Another Cold Winter Day

The New Year is starting to provide us with lots of really cold weather. It is a good time to dress warm and get outdoors. Maybe just on the sunny days, when there is no wind.

Having nature and a small trout stream, right down the block, it is easy to escape the walls of home for a brief walk. There are always deer or signs of their presence, crisscrossing the trail. I feel lucky to have such a retreat so close to my house. It would be too bad to have to travel some distance to find a little bit of nature. Fortunately, the City of Calgary, also has some waterways that also provide some nature reserve along their course. It is important to have access to some nature in our lives, it is like having your spirits lifted by a bit of this earth, and its natural environments.

Our willow plants are frozen into the creek ice, as the early light casts long shadows. Mink will use these small openings in the ice to go fishing. I have witnessed this happen on the Bighill Creek. The wild trout under the ice, are in slow motion, due to the cold water, so they make an easy target for a hungry winter mink. The mink will also take any other fish that are available, such as sucker fish.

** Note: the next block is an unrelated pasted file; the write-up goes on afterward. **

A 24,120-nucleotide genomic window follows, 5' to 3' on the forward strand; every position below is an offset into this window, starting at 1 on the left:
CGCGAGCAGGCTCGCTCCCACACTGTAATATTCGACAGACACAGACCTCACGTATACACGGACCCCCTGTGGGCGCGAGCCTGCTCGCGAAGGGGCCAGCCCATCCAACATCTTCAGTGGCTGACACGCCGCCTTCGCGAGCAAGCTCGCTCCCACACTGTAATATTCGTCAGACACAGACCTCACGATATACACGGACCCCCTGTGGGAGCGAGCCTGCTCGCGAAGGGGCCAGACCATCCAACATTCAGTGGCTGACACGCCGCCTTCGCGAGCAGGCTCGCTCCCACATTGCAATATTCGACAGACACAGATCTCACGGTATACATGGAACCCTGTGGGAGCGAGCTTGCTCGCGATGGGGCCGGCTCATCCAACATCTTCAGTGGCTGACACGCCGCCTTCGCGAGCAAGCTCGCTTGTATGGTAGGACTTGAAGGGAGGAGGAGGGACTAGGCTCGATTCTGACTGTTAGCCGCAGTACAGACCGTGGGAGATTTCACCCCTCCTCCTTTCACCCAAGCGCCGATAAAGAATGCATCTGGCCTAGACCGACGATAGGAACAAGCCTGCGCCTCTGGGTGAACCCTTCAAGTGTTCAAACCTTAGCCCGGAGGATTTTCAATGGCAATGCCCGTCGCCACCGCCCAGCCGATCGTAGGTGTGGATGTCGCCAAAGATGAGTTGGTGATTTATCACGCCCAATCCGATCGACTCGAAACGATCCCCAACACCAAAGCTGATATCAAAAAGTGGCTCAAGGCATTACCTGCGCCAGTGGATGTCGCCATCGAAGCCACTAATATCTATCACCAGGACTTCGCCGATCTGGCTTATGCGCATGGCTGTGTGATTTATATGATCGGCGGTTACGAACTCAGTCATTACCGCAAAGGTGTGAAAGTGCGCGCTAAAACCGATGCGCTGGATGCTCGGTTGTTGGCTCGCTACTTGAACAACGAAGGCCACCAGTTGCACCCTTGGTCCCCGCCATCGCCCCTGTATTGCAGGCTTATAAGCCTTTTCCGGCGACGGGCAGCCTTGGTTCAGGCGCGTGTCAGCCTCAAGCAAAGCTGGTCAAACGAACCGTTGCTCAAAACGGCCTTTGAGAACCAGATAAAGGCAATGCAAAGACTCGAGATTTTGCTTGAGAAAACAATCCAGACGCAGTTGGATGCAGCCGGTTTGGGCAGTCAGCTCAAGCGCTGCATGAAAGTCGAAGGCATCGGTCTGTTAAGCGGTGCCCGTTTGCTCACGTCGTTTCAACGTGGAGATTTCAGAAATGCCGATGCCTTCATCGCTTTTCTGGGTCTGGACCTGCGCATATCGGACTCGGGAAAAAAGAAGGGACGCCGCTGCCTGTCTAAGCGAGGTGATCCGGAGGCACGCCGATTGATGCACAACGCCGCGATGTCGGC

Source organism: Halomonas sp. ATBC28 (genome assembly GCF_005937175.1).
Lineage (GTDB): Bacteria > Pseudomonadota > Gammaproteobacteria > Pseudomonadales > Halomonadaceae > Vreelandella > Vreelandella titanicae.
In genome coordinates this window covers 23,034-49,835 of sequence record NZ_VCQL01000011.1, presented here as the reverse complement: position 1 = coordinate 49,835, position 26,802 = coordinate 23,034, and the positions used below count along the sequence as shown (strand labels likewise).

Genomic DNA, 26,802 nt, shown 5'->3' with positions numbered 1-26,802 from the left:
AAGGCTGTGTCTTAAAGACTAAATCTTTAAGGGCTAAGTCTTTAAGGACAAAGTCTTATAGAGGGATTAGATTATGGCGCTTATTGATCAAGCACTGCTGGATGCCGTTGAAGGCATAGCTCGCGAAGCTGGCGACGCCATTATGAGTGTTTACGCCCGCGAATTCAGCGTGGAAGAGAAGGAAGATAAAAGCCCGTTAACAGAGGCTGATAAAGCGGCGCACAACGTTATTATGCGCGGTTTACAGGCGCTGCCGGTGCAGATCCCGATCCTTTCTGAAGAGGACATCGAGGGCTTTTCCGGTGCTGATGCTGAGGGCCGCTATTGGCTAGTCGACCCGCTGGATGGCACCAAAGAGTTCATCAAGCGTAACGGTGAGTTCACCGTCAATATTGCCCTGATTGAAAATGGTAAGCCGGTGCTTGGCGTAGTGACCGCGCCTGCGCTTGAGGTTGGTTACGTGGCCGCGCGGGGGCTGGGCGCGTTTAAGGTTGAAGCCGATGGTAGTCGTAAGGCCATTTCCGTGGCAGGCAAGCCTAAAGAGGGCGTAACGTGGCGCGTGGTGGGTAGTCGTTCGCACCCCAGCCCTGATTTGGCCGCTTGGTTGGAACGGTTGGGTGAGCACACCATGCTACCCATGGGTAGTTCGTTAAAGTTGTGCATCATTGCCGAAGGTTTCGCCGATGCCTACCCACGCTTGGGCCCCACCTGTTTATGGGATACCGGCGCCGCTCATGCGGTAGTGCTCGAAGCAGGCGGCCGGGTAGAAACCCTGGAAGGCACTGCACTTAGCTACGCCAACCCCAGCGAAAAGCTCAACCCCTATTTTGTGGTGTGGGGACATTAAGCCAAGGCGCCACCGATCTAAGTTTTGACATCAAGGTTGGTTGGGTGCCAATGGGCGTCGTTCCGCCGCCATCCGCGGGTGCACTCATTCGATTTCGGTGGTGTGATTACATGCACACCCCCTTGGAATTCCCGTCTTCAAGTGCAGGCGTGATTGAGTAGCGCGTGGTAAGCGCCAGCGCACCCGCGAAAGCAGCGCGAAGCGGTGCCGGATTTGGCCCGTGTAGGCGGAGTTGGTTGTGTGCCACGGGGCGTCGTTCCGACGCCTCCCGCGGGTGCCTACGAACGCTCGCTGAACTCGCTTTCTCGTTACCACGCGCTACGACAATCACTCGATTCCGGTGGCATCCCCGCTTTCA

One of the highlights of my winter experience is to monitor the trout hatch on some of our spring creeks where brook trout spawn, hatch and emerge in the winter months. A few photos are usually part of the program, so this may happen soon. Tiny trout can appear as early as January and as late as April and May. The hatch on the main stem of the Bighill Creek happens late in the spring, usually May. This was revealed in the 1999 Bighill Creek Fisheries Study, which is listed in the main menu at the top of this page.

This tiny trout was captured during the 1999 fisheries study on the lower reach of Bighill Creek. The trout was caught on May 23rd, shortly after it had emerged from the spawning beds on the main stem of the creek. The trout measured 22 mm. You can see that the Parr marks are just starting to form on the sides of the trout. Parr marks are dark round or oblong spots that are present on the sides of young trout, mainly in their early years of life.

Leave a Reply

Your email address will not be published. Required fields are marked *

* Copy This Password *

* Type Or Paste Password Here *